The appropriate interest rate is the prevailing market rate for the type and quality of loan. Current market conditions determine what the market rate will be. One factor that has an impact on that determination is the prime rate. Prime represents the rate charged by commercial banks to prime commercial loan customers. [In re] Mitchell, [39 B.R. 696] at 701 [Bankr.Or. (1984)]. Factors which influence the determination of prime are the general level of money rates, the availability of reserves, general business conditions, size and term of loan, geographic variations, elements of profits and collection costs."

    To the same effect is U.S. v. Neal Pharmacal Co., 789 F.2d 1283 (8th Cir.1986) and In re Martin, 66 B.R. 921, 927 (Bankr.Mont. 1986).

    In the present case, the Debtor has failed to show that the proper discount or interest rate should be the rate of 8%. It appears that interest figure was merely pulled out of the hat and bears no resemblance to market interest rates required under Welco. Indeed, market rate on machinery and cattle may well vary from the market rate on land and certainly will vary on the attendant risk of the loan. The Debtor seems to acknowledge such when it states in its brief that while the Debtor proposes an 8% rate it can pay higher if the Court so orders. I adopt the language from In re Haukos Farms, Inc., 68 B.R. 428, 437 (Bankr.Minn.1986) where the Court correctly states the law as follows:

    "It is not the proper business of the Bankruptcy Court to fashion a reorganization plan for a debtor, either at or before confirmation. Furthermore, a Bankruptcy Court cannot confirm parts of a plan and reject others. A plan proposed by a party must either be confirmed or rejected in its entirety."

    Thus the Debtor's Plan must now rise or fall on its present contents, without modification or rewriting by the Court.

    Whether the Plan is feasible will depend on the Debtor's modification on the rate of interest and term of the loan to be paid to Powder River Bank. On this issue I would comment that the Debtor shows cash funds in excess of Plan payments and operating expenses for each year of the Plan. The Debtor's rationale is that those excess or reserve funds are necessary for the succeeding year's operation to purchase feed, fuel, supplies, insurance and other necessities to sustain the on-going operation. While the Bank claims such reserve account violates the disposable income test of § 1225(b)(1), I do not agree. In the first place, the Bank is a secured creditor, and under 1225(b)(1) the only standing to challenge the disposable income requirement is the Trustee or an objecting unsecured creditor. It is evident such provision was intended to protect unsecured creditors, since 1225(a)(5) offers the protection for secured creditors. Moreover, disposable income is defined as income which is not reasonably necessary for the "payment of expenditures necessary for the continuation, preservation and operation of the debtor's business". 1225(b)(2)(B). It necessarily follows that some amounts of income will be required to sustain the operation, particularly since the operating loans formerly provided by the Bank have been terminated. Finally, since all unsecured creditors will be paid in full over the three year period there is no real cause to complain. *129 The Bank's desire to use a major portion of the excess operating income to retire the Bank debt earlier than 30 years is predictable, but such desire completely ignores the very purpose of Chapter 12 — which is to keep the family farmer operating on the farm.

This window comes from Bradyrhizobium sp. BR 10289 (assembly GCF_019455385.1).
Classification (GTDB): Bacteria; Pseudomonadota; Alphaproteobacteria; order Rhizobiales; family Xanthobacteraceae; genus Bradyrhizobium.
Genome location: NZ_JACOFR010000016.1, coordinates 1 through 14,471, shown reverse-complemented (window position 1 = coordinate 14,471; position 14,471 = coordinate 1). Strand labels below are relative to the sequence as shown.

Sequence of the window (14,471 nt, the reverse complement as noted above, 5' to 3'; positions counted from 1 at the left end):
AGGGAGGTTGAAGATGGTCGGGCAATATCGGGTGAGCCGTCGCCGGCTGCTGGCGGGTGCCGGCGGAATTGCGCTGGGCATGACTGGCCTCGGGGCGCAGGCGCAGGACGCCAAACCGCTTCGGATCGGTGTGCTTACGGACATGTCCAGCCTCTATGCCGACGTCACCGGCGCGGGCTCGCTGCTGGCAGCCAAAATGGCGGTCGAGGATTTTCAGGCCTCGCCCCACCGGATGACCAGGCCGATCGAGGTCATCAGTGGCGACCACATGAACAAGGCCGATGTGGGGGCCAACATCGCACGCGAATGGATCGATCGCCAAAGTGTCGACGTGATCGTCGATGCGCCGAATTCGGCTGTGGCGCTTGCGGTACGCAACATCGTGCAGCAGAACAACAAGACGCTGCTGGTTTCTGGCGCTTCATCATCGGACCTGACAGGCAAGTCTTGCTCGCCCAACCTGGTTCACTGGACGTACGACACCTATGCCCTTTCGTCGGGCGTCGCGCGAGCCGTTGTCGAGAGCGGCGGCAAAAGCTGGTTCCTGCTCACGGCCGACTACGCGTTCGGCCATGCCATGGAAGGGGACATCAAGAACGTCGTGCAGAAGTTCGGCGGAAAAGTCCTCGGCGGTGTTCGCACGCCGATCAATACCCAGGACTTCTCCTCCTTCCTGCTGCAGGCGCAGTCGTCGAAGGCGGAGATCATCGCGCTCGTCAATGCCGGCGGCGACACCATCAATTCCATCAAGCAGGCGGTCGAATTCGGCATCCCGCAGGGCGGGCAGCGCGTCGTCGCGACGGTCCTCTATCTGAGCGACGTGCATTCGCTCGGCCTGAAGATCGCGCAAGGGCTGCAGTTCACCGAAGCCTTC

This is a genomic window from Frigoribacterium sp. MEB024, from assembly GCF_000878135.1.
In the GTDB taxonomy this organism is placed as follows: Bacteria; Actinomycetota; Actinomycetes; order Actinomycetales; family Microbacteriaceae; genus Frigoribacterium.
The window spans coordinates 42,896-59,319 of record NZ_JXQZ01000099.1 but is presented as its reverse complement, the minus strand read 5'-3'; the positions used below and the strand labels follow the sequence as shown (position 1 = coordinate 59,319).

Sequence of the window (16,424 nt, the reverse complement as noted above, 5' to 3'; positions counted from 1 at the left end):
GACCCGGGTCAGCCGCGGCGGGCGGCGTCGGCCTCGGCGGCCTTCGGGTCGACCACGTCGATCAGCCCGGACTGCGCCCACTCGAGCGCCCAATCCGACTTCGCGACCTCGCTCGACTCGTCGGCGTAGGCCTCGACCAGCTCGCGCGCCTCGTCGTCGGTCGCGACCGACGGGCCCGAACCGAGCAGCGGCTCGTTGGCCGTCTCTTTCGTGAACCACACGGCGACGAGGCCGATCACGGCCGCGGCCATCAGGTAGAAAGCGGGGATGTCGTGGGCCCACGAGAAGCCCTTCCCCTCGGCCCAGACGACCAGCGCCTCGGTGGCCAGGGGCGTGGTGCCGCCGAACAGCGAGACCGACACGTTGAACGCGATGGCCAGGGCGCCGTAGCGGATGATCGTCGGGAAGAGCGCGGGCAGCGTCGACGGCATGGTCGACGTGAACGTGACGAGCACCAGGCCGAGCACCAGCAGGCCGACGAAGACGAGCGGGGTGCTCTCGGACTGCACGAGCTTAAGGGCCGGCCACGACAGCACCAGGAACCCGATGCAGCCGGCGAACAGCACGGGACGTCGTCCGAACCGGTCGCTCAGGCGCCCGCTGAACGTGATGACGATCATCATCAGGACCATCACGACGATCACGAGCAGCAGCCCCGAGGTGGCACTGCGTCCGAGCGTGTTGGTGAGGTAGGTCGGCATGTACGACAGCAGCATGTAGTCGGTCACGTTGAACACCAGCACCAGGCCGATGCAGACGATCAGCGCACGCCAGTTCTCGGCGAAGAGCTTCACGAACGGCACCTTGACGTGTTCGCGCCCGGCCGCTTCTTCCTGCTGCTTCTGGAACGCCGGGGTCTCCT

The proposed Plan, except for the loan term and rate of interest payable to the Bank, meets the requirements of § 1225 and would otherwise be confirmable. The Trustee's fees are properly computed on the basis of payments to be made to the creditors under the Plan. § 1202(d)(2). The fee is not to be computed on all income of the operation.

    IT IS ORDERED the Chapter 12 Plan of the Debtor is denied confirmation, with leave to amend within ten (10) days of this Order.

    IT IS FURTHER ORDERED that upon amendment of the Plan, hearing on the Amended Plan is set for Wednesday, May 20, 1987, at 9:00 o'clock A.M., Courtroom, Federal Building, Billings, Montana.

Document Info

DocketNumber: Bankruptcy No. 86-40693

Citation Numbers: 73 B.R. 125

Judges: John L. Peterson

Filed Date: 5/5/1987

Precedential Status: Precedential

Modified Date: 3/3/2016

Cited By (39)

In Re Torelli , 338 B.R. 390 ( 2006 )

In Re Mutchler , 95 B.R. 748 ( 1989 )

In Re Zurface , 95 B.R. 527 ( 1989 )

In Re Lewis Industries , 75 B.R. 862 ( 1987 )

In Re Robinson Ranch, Inc. , 75 B.R. 606 ( 1987 )

Matter of Simmons , 86 B.R. 160 ( 1988 )

In Re Schneekloth , 186 B.R. 713 ( 1995 )

In Re Martin , 130 B.R. 951 ( 1991 )

In Re Buckingham , 197 B.R. 97 ( 1996 )

In Re Snider Farms, Inc. , 83 B.R. 1003 ( 1988 )

In Re Janssen Charolais Ranch, Inc. , 83 B.R. 743 ( 1987 )

In Re Snider Farms, Inc. , 83 B.R. 977 ( 1988 )

In Re Kerwin-White , 129 B.R. 375 ( 1991 )

In Re Shannon , 100 B.R. 913 ( 1989 )

In Re Coffman , 90 B.R. 878 ( 1988 )

In Re Fleshman , 123 B.R. 842 ( 1990 )

In Re Leach , 101 B.R. 710 ( 1989 )

In Re Lairmore , 101 B.R. 681 ( 1988 )

In Re Linden , 174 B.R. 769 ( 1994 )

In Re Elk Creek Salers, Ltd. , 286 B.R. 387 ( 2002 )